The Sliabh Aughty Furnace Project aims at preserving, researching and spreading the information on the history of the iron industry in northeast Co. Clare and southeast Co. Galway.
For centuries, the western shores of Lough Derg were tranquil and heavily forested. People lived in small settlements in the cleared areas and local lords would compete with each other over the better lands. This would all change in the 17th century. As the area had high quality iron ore and vast amounts of wood, mostly oak, it quickly attracted the newly arrived Protestant planters. They introduced a technology never seen before in Ireland: the blast furnace.
Locally, the earliest of these furnaces, which are usually square blocks about 7m long and wide and up to 10m high, was probably built at Ballyvannan in Co. Clare. It might have been built as early as 1611 and a large part of the furnace is still standing in the woods behind Ballyvannan House.
The next blast furnace was constructed at Scarriff in Co. Clare in the 1630s. This is actually not correct: the furnace was built first and Scarriff was then built around it. This furnace is of special interest as the people who were responsible for building this furnace later moved to Saugus in the 1650s near Boston, Massachusetts, where started up the first active blast furnace in North America.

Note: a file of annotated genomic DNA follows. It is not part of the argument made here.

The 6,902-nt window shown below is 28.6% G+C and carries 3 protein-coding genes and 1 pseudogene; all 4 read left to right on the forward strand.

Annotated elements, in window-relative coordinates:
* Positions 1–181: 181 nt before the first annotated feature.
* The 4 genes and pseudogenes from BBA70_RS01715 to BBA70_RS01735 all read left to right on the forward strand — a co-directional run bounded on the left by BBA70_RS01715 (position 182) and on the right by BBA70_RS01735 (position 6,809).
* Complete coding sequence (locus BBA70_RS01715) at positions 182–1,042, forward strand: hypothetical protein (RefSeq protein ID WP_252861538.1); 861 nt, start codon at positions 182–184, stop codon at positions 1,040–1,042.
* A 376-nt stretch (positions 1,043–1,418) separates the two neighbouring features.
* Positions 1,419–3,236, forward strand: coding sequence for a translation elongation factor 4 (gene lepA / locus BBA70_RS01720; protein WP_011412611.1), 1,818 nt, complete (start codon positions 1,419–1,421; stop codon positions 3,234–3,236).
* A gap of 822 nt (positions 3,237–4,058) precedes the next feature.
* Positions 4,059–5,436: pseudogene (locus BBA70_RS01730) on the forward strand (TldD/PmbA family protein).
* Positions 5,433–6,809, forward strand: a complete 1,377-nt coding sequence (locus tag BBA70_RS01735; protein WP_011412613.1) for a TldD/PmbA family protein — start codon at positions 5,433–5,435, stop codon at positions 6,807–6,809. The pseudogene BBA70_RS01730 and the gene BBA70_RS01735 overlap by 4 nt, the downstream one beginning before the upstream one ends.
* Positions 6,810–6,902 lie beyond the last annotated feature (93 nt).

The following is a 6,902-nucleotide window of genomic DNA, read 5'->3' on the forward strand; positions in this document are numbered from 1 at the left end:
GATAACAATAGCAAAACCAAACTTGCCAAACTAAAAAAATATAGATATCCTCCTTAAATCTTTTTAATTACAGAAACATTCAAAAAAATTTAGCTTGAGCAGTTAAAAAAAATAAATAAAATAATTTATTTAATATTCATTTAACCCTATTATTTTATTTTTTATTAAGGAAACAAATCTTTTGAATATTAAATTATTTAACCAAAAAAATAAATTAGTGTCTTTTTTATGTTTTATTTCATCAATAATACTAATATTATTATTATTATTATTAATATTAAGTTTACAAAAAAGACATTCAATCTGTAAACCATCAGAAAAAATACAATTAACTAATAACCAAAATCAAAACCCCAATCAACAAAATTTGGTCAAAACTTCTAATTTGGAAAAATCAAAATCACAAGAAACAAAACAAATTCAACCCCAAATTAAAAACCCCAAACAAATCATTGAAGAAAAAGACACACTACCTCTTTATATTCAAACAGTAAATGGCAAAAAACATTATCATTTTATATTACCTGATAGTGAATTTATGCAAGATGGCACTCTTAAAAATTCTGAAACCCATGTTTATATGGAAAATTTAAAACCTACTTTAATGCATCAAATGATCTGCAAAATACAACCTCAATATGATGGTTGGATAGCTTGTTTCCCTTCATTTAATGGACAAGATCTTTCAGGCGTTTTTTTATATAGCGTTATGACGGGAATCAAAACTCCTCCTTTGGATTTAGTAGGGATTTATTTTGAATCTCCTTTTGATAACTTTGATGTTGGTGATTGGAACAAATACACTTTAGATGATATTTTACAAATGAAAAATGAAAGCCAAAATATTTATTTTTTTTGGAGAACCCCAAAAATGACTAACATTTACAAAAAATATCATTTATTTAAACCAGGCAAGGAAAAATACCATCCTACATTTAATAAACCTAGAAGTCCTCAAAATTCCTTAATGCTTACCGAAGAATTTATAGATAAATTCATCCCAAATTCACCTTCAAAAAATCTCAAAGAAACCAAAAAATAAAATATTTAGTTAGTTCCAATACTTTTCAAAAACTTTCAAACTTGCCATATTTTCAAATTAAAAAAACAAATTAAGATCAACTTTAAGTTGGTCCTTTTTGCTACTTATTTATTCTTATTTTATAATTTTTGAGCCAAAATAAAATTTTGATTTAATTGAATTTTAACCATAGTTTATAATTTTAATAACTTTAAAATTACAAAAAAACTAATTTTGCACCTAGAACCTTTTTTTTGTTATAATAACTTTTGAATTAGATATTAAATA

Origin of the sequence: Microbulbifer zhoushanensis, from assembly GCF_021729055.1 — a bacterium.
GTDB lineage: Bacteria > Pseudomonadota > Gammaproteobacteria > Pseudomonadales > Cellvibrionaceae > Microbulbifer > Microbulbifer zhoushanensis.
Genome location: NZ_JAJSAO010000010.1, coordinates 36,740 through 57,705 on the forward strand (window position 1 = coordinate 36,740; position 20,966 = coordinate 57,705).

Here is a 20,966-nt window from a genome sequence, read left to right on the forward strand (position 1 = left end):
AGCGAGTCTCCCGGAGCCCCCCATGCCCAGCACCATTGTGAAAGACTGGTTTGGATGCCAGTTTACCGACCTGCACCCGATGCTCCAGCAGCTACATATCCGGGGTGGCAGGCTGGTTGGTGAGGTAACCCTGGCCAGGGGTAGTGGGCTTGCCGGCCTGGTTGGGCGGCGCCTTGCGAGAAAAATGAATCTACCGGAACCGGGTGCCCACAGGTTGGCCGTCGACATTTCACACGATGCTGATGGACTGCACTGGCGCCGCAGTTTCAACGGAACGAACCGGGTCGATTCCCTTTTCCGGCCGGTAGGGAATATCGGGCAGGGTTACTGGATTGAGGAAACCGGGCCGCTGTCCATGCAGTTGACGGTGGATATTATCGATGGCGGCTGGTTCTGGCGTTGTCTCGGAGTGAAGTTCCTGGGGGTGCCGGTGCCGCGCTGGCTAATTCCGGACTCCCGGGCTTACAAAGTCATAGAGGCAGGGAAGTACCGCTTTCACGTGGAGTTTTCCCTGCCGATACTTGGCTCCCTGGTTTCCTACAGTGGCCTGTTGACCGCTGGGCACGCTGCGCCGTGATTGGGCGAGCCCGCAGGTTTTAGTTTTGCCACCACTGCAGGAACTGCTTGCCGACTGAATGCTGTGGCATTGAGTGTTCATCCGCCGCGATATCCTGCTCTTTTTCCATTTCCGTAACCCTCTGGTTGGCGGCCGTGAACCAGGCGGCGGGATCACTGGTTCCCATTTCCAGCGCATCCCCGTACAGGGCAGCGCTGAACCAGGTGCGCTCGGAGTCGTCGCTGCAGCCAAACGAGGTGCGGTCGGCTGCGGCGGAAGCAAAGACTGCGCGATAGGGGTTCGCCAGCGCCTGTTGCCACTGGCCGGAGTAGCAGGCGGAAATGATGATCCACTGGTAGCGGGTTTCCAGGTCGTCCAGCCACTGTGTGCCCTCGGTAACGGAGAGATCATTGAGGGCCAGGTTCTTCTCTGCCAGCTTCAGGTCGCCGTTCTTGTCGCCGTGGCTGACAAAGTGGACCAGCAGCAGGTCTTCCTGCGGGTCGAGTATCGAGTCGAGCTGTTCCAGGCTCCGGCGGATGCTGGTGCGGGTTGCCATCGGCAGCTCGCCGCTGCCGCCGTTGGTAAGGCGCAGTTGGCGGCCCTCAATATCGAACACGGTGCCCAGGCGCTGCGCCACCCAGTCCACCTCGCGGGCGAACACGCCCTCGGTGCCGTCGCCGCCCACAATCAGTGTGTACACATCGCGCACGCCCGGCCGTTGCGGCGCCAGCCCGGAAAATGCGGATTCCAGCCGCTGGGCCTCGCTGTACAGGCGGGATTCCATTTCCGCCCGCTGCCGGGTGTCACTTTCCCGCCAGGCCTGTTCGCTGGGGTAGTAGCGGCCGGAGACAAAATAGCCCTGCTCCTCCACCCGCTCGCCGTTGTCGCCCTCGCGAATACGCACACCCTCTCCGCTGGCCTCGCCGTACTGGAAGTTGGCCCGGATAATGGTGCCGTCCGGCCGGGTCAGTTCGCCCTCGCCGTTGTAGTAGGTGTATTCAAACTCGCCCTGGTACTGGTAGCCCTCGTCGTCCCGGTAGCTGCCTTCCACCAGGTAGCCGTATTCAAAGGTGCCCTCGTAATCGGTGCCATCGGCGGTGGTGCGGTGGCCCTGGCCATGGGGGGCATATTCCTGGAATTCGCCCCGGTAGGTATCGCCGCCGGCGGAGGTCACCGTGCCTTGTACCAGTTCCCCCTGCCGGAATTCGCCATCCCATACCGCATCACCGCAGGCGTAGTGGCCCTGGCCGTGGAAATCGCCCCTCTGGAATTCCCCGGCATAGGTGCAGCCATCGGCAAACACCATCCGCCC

It took several decades after the Civil War of the mid-17th century for the iron industry in the area to recover. In the 1680s the Scarriff furnace was started up again and a new complex built at Woodford in Co. Galway. In Declan Walsh' Pub in Woodford you can still see a cast iron bar, with a date of 1681 on it, which was part of the local furnace.
We are well informed about these two furnaces during the 1690s as an important business archive, the Emmerton Papers, still survives in Nottingham. These papers have never been studied before and offer a unique insight into life and industry in western Ireland in this tumultuous period.
In the early 18th century, several new ironworks were built: at Bealkelly, Feakle, Coolcoosaun and Whitegate in Co. Clare and Derryoober in Co. Galway. We have very little documentary evidence for these late furnaces, but three of them are still preserved.
The furnace at Bealkelly near Tuamgraney is an imposing monument with buttressed sides and located next to a small ravine. Its inner casing has been removed and around the top of the furnace the slots for the beams which would have supported a wooden superstructure are still visible.
At Whitegate, in a townland called Furnace, are the substantial remains of a huge blast furnace, towering over the nearby bungalow. It has many unusual, and still unexplained, features: a tunnel built into the back of it and a peculiarly angled side wall, possibly for supporting the loading ramp.
The last furnace, at Derryoober, is the smallest and best preserved of the lot. This cute little thing is set in the middle of a green field with no apparent water supply. Paul and Gerard are still arguing if this furnace was ever worked or if its construction was even finished.